“…a nice change from the usual tales of vampires and werewolves running around shrieking about mates and soulmates. It is also a fun-filled read that I find so enjoyable from the first page to last.” —Mrs Giggles
“…an exciting new addition to the urban fantasy/paranormal romance genre. It’s action packed, humorous and suspenseful.” —Spotlight Review
Megan promises listeners to her new radio call-in show that she’ll “slay their personal demons,” and they believe her. So do the personal demons. Although she doesn’t know it, Megan is the only human without a personal demon on her shoulder. This, coupled with her psychic abilities, makes her a valuable weapon for any demon “family” that can gain her allegiance. It also makes her a serious threat — not just to the personal demons, but to a soul-sucker known as The Accuser who has an old score to settle. Megan and her allies — a demon lover who both protects and seduces her with devilish intensity, a witch with poor social skills, and three cockney guard demons — have to deal not only The Accuser, the personal demons, and the ghosts of Megan’s past, but a reporter who threatens to destroy Megan’s career.
“Welcome back to Personal Demons,” Megan said into the microphone. “Our next caller is Regina. Hi, Regina, how can I slay your personal demons?”
The words tasted like shame. She and Richard had fought over that line, just as they’d fought over the massive publicity campaign he and the station had orchestrated for the show.
Richard signed the paychecks, so Richard won. Never let it be said that good taste and actually helping people outweighed silly gimmicks in the media world.
“Regina? Are you there?”
“I’m scared.” The rush of images accompanying the small, almost childish, voice raised goosebumps on Megan’s skin and drove all thoughts of Richard and tacky taglines from her mind. The pale, pointed face of a woman, limp blond hair tucked behind her ears. Blood poured over the vision, red and viscous. Gnarled six-toed feet stepped in the blood leaving strange misshapen impressions that fissured the vision like a shattering mirror.
Megan gasped, rocking back in her chair. What the hell was that? She instinctively raised her psychic shields, only to immediately drop them. Regina was her patient now, just like any other. She deserved everything Megan could give to help her.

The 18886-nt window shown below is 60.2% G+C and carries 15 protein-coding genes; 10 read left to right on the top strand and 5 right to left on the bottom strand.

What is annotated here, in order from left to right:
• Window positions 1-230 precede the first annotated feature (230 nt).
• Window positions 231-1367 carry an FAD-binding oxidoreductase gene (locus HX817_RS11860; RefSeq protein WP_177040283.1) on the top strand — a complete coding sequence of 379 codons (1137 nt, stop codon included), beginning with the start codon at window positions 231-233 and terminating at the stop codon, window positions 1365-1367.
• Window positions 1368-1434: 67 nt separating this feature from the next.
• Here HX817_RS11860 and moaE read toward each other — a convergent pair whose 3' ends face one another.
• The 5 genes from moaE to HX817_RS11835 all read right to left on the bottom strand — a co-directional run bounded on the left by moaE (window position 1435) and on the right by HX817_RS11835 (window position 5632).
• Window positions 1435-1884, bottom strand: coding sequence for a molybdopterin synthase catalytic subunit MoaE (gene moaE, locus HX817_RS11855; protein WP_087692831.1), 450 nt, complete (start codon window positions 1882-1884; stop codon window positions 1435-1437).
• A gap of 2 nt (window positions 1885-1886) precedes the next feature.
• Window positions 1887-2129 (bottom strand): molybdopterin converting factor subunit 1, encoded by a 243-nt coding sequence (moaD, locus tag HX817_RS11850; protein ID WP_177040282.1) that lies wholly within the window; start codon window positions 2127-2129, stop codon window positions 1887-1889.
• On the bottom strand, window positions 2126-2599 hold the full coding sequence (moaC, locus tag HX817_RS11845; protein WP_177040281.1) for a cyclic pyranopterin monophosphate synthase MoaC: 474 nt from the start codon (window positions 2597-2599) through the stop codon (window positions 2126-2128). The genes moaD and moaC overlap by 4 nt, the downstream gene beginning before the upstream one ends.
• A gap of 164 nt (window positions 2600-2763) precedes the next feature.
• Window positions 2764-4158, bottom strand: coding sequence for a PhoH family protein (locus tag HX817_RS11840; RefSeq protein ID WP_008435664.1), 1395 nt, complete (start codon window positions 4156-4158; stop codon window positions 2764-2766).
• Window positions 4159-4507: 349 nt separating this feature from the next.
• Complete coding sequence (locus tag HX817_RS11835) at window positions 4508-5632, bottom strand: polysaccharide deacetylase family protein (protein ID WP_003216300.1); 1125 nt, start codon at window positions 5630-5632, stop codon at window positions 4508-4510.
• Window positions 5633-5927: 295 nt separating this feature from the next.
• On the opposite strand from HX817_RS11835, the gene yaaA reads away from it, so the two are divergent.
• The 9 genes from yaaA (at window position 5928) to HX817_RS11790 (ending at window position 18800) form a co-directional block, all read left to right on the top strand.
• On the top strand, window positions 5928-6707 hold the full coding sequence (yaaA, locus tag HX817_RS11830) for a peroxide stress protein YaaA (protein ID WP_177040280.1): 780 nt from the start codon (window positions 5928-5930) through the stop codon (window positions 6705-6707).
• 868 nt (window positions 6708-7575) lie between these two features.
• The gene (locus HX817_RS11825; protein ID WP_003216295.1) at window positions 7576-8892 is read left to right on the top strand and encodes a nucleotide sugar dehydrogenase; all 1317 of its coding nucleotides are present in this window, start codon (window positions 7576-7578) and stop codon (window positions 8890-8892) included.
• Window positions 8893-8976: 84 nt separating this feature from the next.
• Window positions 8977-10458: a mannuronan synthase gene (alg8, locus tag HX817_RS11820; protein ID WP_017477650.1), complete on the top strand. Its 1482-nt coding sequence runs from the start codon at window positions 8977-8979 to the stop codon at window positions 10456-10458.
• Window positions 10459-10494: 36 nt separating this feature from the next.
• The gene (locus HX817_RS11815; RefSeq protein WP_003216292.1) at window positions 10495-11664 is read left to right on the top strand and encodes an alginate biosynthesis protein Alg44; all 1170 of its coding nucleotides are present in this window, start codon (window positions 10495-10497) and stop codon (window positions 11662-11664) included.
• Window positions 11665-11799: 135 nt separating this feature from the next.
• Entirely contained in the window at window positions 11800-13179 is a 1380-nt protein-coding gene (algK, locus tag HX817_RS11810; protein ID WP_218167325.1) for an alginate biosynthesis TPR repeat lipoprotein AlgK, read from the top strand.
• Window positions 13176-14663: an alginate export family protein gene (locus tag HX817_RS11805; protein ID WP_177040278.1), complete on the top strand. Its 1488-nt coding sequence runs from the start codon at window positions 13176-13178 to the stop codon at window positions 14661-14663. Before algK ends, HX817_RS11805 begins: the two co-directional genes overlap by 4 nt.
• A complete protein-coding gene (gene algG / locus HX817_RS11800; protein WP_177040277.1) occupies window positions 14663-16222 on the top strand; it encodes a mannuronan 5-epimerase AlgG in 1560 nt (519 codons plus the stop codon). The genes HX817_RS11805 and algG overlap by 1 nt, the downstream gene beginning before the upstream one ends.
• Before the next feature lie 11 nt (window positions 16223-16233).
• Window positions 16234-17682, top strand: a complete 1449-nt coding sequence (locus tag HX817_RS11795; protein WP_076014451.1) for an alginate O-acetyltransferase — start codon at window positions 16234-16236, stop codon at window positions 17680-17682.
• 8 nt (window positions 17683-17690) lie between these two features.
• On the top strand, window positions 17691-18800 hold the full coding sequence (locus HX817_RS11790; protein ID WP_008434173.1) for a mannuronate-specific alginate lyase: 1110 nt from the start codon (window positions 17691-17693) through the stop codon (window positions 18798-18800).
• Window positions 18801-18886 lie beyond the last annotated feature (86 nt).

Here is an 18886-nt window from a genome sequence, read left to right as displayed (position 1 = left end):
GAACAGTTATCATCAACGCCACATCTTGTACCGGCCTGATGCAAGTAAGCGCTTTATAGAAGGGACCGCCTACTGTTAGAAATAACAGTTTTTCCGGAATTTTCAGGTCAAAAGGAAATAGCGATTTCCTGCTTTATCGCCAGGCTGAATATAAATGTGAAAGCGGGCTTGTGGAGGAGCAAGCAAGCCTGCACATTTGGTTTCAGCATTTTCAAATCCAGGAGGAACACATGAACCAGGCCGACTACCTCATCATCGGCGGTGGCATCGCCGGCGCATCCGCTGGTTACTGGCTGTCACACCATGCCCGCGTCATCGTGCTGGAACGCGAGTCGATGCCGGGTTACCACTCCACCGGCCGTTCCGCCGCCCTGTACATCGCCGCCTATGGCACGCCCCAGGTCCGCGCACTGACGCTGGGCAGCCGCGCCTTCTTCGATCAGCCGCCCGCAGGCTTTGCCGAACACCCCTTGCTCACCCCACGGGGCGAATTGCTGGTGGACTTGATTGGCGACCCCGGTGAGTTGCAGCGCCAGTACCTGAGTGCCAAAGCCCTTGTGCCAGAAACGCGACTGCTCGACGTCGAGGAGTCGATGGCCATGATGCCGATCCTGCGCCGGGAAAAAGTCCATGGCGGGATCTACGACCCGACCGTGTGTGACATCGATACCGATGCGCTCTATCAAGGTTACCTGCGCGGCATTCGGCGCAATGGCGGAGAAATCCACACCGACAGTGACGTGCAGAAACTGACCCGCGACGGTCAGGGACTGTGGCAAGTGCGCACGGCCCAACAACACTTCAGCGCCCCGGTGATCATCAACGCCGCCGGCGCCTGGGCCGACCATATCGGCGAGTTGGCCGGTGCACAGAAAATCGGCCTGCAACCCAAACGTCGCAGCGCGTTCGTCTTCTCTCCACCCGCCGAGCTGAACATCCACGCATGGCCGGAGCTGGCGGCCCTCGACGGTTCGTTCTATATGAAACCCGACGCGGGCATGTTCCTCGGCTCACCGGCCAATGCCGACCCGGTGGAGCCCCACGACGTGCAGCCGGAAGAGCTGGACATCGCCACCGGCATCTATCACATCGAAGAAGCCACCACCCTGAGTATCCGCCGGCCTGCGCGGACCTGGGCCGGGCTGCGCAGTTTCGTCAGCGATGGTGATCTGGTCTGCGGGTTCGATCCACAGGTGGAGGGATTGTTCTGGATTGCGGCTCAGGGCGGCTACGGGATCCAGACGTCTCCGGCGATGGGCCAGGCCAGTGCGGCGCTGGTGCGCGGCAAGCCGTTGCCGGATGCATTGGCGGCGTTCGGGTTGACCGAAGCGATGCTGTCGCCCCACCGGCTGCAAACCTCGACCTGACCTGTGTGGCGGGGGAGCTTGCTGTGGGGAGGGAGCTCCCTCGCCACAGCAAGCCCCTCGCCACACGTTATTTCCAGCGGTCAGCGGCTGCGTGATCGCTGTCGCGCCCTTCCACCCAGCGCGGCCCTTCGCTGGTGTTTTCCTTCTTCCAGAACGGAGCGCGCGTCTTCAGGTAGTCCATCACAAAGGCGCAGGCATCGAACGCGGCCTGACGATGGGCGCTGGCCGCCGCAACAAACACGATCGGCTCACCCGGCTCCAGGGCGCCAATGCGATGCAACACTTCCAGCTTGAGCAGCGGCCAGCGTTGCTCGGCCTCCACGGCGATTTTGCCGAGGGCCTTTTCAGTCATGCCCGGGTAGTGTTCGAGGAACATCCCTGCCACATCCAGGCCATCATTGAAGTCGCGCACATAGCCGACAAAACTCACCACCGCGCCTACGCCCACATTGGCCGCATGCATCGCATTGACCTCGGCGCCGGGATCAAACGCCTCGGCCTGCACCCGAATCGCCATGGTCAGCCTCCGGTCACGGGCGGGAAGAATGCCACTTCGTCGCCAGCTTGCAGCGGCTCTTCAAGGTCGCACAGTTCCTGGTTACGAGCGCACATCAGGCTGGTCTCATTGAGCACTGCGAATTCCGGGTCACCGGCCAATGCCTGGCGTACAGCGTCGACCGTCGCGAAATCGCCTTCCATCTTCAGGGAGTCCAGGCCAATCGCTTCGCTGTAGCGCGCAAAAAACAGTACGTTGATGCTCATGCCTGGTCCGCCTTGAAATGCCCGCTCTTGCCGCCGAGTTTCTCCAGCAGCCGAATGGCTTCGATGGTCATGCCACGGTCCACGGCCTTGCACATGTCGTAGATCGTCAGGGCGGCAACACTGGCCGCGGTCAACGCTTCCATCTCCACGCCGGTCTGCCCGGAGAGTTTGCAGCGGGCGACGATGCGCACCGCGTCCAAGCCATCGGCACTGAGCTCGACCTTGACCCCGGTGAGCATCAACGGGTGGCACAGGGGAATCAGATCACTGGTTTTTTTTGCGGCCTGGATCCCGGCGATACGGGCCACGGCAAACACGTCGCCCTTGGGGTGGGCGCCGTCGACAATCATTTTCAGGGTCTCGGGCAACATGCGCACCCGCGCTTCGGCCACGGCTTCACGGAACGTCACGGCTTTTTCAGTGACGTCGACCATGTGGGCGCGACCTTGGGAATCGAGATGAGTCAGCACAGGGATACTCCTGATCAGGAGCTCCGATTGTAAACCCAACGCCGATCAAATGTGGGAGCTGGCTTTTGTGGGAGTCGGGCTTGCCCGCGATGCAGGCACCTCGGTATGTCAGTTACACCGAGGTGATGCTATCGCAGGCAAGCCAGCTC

Bill and Richard gestured at her from the booth, their faces reddening. Dead air was a mortal sin in radio and both her engineer and her boss looked ready to inflict eternal punishment.
“Sorry, sorry. We had a minor technical problem. You said you’re scared?”
“Yes.” Regina sniffled. “I can’t do it anymore. I can’t take it anymore.”
Now that the initial terrifying flash had passed, Megan received more mundane pictures. A car, a bland pale green office cubicle looking like every other bland pale green office cubicle. An attractive man, smiling down at her–at Regina. A boyfriend, maybe?
Megan forced her muscles to relax. “Why don’t you tell me what’s happening.”
“It’s the voices. They talk to me all the time. When I’m awake, when I’m asleep . . . I hear them.”
“Evil voices. They tell me to . . . to hurt myself. To hurt other people. And I don’t do it, but I think I might. I have to make them stop.”
“Have you spoken to anyone–”
Regina’s sobs shuddered through the phone line, cutting off the question. “They won’t go away, they won’t leave me alone, and they say horrible things, and they want me to do horrible things, and I think if I were dead I wouldn’t hear them anymore. I don’t want to die, but I can’t listen to them anymore either!”
To Megan, Regina didn’t feel organically disturbed, but mentally sound people did not hear voices. And none of this accounted for that scaly, misshapen foot she’d seen or the cold panic it inspired.
“Regina, suicide is never the answer. Listen to me. You can be helped. We can find out why this is happening to you, and we can make those voices go away. Okay? You can be happy again. You’re a good person and you deserve to be happy.”
“I don’t know if I deserve happiness. I don’t think I do. They told me I’m not . . . they told me they’re with me because I’m bad.”
“You’re not bad.” Megan sat up straighter in her chair and leaned forward, staring at the microphone as if Regina could somehow see her through it. “Not at all. Your friends, your family, the people you work with don’t think you’re bad, do they?” The face of the man in the office flashed again. “Is there anyone you can trust, who you can talk to?”
Regina blew her nose–not, most decidedly, a pleasant on-air sound–then squeaked, “Maybe.”
“Then here’s what I want you to do. I want you to think of those people, okay? Think about them, and think about your parents, and all the people who care about you. When you hear those voices telling you to hurt yourself, you think about them. My engineer, Bill, is going to give you a different phone number to call. The people who answer are going to help you, too. You don’t have to be scared anymore.”